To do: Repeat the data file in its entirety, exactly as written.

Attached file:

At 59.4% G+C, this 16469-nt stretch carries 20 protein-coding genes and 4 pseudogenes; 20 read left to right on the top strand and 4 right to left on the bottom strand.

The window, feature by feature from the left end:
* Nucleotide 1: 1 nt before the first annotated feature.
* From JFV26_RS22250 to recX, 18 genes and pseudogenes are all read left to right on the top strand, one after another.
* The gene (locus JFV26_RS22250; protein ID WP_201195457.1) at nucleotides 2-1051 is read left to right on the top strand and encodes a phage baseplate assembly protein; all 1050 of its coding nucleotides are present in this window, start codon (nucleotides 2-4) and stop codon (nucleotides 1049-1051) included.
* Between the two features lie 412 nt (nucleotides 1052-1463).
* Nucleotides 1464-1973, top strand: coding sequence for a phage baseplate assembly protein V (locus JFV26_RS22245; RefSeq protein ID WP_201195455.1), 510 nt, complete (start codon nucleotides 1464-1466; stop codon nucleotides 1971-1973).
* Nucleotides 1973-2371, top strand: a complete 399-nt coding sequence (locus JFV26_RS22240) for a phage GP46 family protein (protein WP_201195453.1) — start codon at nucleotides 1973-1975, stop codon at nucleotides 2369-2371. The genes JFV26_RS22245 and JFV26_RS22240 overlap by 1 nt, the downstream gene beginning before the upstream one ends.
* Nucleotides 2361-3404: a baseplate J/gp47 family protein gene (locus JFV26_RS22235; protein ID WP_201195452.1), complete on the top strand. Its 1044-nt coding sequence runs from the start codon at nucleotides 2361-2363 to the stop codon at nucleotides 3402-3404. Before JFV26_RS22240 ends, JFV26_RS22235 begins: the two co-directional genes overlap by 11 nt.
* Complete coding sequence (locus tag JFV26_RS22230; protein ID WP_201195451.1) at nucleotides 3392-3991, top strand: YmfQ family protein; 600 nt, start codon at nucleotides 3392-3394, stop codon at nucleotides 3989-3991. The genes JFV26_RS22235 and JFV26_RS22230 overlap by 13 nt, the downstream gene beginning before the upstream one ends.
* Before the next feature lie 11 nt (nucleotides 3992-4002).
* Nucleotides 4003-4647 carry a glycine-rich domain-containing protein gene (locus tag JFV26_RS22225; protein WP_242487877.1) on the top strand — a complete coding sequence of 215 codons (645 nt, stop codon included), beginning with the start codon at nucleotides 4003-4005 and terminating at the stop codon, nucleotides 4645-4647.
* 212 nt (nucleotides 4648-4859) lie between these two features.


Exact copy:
At 59.4% G+C, this 16469-nt stretch carries 20 protein-coding genes and 4 pseudogenes; 20 read left to right on the top strand and 4 right to left on the bottom strand.

The window, feature by feature from the left end:
* Nucleotide 1: 1 nt before the first annotated feature.
* From JFV26_RS22250 to recX, 18 genes and pseudogenes are all read left to right on the top strand, one after another.
* The gene (locus JFV26_RS22250; protein ID WP_201195457.1) at nucleotides 2-1051 is read left to right on the top strand and encodes a phage baseplate assembly protein; all 1050 of its coding nucleotides are present in this window, start codon (nucleotides 2-4) and stop codon (nucleotides 1049-1051) included.
* Between the two features lie 412 nt (nucleotides 1052-1463).
* Nucleotides 1464-1973, top strand: coding sequence for a phage baseplate assembly protein V (locus JFV26_RS22245; RefSeq protein ID WP_201195455.1), 510 nt, complete (start codon nucleotides 1464-1466; stop codon nucleotides 1971-1973).
* Nucleotides 1973-2371, top strand: a complete 399-nt coding sequence (locus JFV26_RS22240) for a phage GP46 family protein (protein WP_201195453.1) — start codon at nucleotides 1973-1975, stop codon at nucleotides 2369-2371. The genes JFV26_RS22245 and JFV26_RS22240 overlap by 1 nt, the downstream gene beginning before the upstream one ends.
* Nucleotides 2361-3404: a baseplate J/gp47 family protein gene (locus JFV26_RS22235; protein ID WP_201195452.1), complete on the top strand. Its 1044-nt coding sequence runs from the start codon at nucleotides 2361-2363 to the stop codon at nucleotides 3402-3404. Before JFV26_RS22240 ends, JFV26_RS22235 begins: the two co-directional genes overlap by 11 nt.
* Complete coding sequence (locus tag JFV26_RS22230; protein ID WP_201195451.1) at nucleotides 3392-3991, top strand: YmfQ family protein; 600 nt, start codon at nucleotides 3392-3394, stop codon at nucleotides 3989-3991. The genes JFV26_RS22235 and JFV26_RS22230 overlap by 13 nt, the downstream gene beginning before the upstream one ends.
* Before the next feature lie 11 nt (nucleotides 3992-4002).
* Nucleotides 4003-4647 carry a glycine-rich domain-containing protein gene (locus tag JFV26_RS22225; protein WP_242487877.1) on the top strand — a complete coding sequence of 215 codons (645 nt, stop codon included), beginning with the start codon at nucleotides 4003-4005 and terminating at the stop codon, nucleotides 4645-4647.
* 212 nt (nucleotides 4648-4859) lie between these two features.